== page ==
Authentic Period Southern Breakfast Hash

Eleanor Rose

Member of the Month
Nov 26, 2016
central NC

Hash found its way into Southern tradition in the Carolinas as a means of finding a cheap way to feed the enslaved. The word "hash" comes from the French, "hacher," which means "to chop." It makes sense considering hash is a one-pan fry consisting of chopped, leftover meat, potatoes, onions, tomatoes and anything else the cook might desire. Nineteenth century cooks combined African spices and seasonings and came up with their own takes on the concoction. Traditional Southern hash may have, at one time, been one way to use up all the parts of a pig. Nowadays, you can use whatever meat you have on hand. This recipe for Southern breakfast hash uses chicken sausage in place of pork, sweet potatoes in place of ordinary potatoes, and a shake or two of Tabasco sauce for a quick bolt of heat.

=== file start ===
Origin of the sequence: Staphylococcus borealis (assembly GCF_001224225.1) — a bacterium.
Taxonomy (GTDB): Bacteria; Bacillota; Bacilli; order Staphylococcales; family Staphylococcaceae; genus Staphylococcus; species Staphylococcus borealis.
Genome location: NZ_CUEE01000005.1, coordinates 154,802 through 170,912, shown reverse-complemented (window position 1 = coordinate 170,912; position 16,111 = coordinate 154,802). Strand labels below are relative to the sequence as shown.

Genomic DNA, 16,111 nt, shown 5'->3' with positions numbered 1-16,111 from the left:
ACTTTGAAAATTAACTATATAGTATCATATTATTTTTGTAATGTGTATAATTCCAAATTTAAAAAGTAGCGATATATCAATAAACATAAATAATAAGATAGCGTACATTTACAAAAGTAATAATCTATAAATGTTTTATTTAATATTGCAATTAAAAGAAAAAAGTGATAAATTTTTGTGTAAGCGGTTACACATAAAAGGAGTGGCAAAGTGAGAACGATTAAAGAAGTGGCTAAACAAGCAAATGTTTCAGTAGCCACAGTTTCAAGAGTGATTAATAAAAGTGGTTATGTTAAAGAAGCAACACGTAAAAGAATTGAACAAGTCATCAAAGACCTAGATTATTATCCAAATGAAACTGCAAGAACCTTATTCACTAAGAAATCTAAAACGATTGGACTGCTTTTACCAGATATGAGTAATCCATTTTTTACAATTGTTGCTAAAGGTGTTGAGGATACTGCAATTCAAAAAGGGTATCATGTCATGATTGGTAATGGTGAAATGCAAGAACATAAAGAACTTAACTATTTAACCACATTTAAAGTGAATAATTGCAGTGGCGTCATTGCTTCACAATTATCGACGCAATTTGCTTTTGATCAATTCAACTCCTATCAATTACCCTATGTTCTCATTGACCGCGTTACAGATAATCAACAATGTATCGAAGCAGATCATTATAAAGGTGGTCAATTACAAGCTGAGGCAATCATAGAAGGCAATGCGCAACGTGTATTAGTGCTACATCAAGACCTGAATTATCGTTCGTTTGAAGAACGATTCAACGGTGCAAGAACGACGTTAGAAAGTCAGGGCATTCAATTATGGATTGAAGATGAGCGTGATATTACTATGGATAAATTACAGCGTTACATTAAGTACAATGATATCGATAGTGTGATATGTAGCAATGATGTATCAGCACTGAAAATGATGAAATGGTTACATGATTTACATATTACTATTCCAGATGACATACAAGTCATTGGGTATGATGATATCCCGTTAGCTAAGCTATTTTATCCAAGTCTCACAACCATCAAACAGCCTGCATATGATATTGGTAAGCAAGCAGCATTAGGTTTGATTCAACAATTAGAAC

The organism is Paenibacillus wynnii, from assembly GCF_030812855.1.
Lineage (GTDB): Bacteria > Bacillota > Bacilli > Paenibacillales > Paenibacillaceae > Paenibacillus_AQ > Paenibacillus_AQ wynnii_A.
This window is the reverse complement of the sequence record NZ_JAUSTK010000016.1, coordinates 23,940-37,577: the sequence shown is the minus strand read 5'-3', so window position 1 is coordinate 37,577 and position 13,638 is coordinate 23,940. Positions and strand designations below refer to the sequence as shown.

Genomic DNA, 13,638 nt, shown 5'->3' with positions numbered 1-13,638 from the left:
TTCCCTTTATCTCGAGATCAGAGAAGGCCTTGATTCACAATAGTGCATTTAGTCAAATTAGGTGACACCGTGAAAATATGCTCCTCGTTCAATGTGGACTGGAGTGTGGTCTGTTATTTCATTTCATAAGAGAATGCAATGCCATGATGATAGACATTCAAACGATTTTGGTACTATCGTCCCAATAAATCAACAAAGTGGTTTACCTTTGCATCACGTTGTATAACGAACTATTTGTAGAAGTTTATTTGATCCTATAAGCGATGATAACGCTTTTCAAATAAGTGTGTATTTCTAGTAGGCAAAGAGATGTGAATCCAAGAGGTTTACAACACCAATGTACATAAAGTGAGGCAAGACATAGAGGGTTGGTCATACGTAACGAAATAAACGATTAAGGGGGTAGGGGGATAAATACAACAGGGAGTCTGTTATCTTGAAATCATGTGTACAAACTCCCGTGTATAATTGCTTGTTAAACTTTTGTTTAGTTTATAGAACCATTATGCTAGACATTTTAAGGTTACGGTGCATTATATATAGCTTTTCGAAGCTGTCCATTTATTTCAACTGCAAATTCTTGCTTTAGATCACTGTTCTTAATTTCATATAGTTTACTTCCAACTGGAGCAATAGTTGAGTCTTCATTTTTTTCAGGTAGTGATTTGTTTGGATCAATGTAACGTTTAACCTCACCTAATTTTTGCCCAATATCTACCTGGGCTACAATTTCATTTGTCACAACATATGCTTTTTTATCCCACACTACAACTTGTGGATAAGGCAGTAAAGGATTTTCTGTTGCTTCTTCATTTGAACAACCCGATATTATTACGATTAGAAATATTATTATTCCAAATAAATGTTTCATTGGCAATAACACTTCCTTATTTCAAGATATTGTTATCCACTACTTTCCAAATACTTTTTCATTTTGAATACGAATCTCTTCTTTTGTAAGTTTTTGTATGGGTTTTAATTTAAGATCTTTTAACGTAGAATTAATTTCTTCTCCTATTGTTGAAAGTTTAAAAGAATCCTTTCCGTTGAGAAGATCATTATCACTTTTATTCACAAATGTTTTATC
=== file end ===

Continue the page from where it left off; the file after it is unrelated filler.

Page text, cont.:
2 medium sweet potatoes, peeled and cut into 1⁄4" cubes
1⁄2 Tbsp olive oil
2 links uncooked chicken sausage (chicken-apple works nicely)
1 medium yellow onion, chopped
1 red bell pepper, chopped
1⁄8 tsp cayenne pepper
Salt and black pepper to taste
4 eggs, fried sunny-side up
Tabasco sauce

Place the sweet potatoes in a medium saucepan and cover with water. Bring to a boil and cook until fork tender, about 10 minutes. Drain.

Heat the oil in a large cast-iron or nonstick skillet over medium heat. Dice the sausage and sauté for 4 to 5 minutes, until the meat is cooked through. Transfer to a plate.

In the same pan, add the reserved sweet potatoes, the onion, and red pepper. Cook until the potatoes and vegetables are browned, about 7 minutes. Return the sausage to the pan, season with the cayenne and salt and pepper, and stir to mix.

Divide the hash among four plates or bowls. Top each serving with a fried egg and Tabasco.
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